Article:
PAYING OUR FEUDAL DUES
And what does the plan boil down to? We, The People, pay for all the garbage. Which stays in private hands. So that if, and when, that garbage regains any value, it remains in private hands. And the banks get above-market value to remove that garbage from their balance sheets. That's pretty much it. Socialized Risk & Privatized Profit at its most naked.
Think of it this way: I'm a rich guy in a rich town. Greenwich, CT. Or Malibu, CA. 5th Ave. For the Michiganers among us, think of Grosse Pt. or Bloomfield Hills. I've "come upon hard times lately," due to poor decisions, both personal & financial. Both of my luxury homes have fallen into embarrassing levels of disrepair, and my business -- the largest in town -- is in very bad shape. Laying off my workers, who no longer shop at the local stores, and the ripple effect is taking shape. Bad stuff.
So the town ombudsmen and muckety-mucks decide that they will shift your tax money away from local schools and parks and buses and paving . . . and use it instead for the following: Along with a consortium of nine-of-the-remaining-ten richest guys in town, they will buy my two enormous mansions for approximately 75% of their traditional "market value." You know, to ease my financial straits, so I can stop worrying and start focusing on my business again. Re-hire some of those workers I fired. Help the cycle of support for local business again (95% of which is owned by those nine guys).
But the nine guys will only put up about 10 or 15% of the money to buy my homes. They can't afford more because they have to "keep up with their businesses" (where they've been laying people off hand-over-fist) and "pay off their their homes" (which are already owned outright, just like mine). So the deal is as follows: In 2006, a board of "real estate experts" (all of whom worked for me or the other nine guys) determined that one of my homes was worth $20 million and the other was worth a cool $10 mill. But due to the current economic difficulties, today they tag them only at $13 m and $7 m. Tough times all around.
So, the nine private guys collectively agree to pony up $2 million while the ombudsmen & muckety-mucks scrape together the remaining $18 million to buy my homes so I can start to spend my billions on my businesses. About $6 million of the $18 million comes from current tax revenues & the remaining $12 million via municipal bonds they promise won't adversely affect the local budget. Actually, no one steps forward to buy the bonds, but the nine businessmen promise to buy them in six months if the town increases the yield. No deal is struck, but the town advances the funds anyway.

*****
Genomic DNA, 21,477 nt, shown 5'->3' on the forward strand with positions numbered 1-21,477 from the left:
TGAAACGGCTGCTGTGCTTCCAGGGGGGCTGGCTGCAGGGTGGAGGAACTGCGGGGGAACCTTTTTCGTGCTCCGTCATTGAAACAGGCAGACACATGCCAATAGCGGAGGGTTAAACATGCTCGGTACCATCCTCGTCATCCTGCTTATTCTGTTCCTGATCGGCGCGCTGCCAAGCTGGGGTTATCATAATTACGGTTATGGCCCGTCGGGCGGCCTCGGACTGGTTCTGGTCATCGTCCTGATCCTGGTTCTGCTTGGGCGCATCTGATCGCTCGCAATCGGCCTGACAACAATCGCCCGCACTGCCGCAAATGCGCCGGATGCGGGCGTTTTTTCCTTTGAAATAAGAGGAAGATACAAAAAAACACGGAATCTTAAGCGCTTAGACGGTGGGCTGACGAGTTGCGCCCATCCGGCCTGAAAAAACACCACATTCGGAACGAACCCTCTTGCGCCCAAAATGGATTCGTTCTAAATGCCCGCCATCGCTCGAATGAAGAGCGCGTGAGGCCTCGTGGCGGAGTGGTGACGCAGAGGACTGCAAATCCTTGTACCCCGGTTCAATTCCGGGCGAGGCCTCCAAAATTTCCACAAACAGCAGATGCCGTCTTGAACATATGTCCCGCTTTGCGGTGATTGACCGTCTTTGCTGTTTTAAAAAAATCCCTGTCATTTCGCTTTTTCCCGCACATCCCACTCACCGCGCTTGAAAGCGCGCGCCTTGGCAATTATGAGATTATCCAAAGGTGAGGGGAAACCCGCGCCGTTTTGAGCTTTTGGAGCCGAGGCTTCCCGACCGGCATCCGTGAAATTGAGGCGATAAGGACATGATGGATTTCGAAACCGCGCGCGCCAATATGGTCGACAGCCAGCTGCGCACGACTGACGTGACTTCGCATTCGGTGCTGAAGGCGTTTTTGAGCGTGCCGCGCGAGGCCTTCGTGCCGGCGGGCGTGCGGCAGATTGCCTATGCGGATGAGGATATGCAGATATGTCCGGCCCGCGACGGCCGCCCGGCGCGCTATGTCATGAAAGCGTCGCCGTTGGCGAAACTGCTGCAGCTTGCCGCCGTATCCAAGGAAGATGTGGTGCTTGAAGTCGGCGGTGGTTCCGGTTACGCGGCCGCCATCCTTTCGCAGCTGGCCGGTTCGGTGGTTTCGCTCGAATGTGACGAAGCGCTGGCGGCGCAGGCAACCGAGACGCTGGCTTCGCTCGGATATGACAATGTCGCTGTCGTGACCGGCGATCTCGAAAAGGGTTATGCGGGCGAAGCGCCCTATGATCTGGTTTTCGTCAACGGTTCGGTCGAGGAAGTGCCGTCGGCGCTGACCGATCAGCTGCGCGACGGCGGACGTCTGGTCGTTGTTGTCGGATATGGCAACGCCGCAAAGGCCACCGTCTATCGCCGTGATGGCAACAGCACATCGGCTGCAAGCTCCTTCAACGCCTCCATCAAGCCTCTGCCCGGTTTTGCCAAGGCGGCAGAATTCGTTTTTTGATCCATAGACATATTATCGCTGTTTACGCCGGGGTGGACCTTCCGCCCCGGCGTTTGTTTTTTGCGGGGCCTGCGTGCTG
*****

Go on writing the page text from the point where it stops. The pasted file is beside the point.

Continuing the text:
The other nine fellas (with the support of the town officials) are kind enough to let me stay in the $7 million home that they bought so long as I promise to pay back rent (of $3,000/month) once my business starts to hum again, which hasn't happened yet since I was disappointed to discover that the recovery is slow and I can't re-hire any of the workers I laid off, and in fact "have to" fire 5,000 more. And the other guys decide to hold onto the $13 million home, publicly making a big show out of waiting for the highest bidder to emerge.
And they, too, are terribly disappointed to see that the recovery to the local scene is slow to come and collectively fire 10,000 more workers.
Skip five years ahead: The economy has slowly recovered after a dreadful downturn that saw 25% of the town's people out-of-work. Many left the town, never to return. Many others saw their dreams of retirement shattered. Others lowered their standards of living dramatically. And the town itself, saddled with tremendous debt from the municipal bonds, has no infrastructure or local business to speak of (the nine guys bought about $3 million worth after the town agreed to raise the yield, but the rest of the debt was just floated). Only the wealthy stretch of houses at the edge of town has retained any of its pre-downturn luster, with homes worth 85-125% of their 2006 value.
My "$7 million home" was worth $12 million when I sold it to an oil shiekh, thanks to the renovations I put into it. I never paid the back rent, since the town was so thankful for the baseball field I built on the site of one of my old businesses after I shut it down and made a nifty profit on the land and raw materials. And I bought back my "$13 million" home from the other nine guys for $7 million, which made them happy since they paid only $2 million for it. It's worth $23 million now, and my family is very happy to be living there again.
And we're all very thankful for the generosity of the little people who helped us out when times were so rough. We're even thinking of paying them back by re-hiring them at below-market wages. But not yet, since our overseas businesses are doing so well.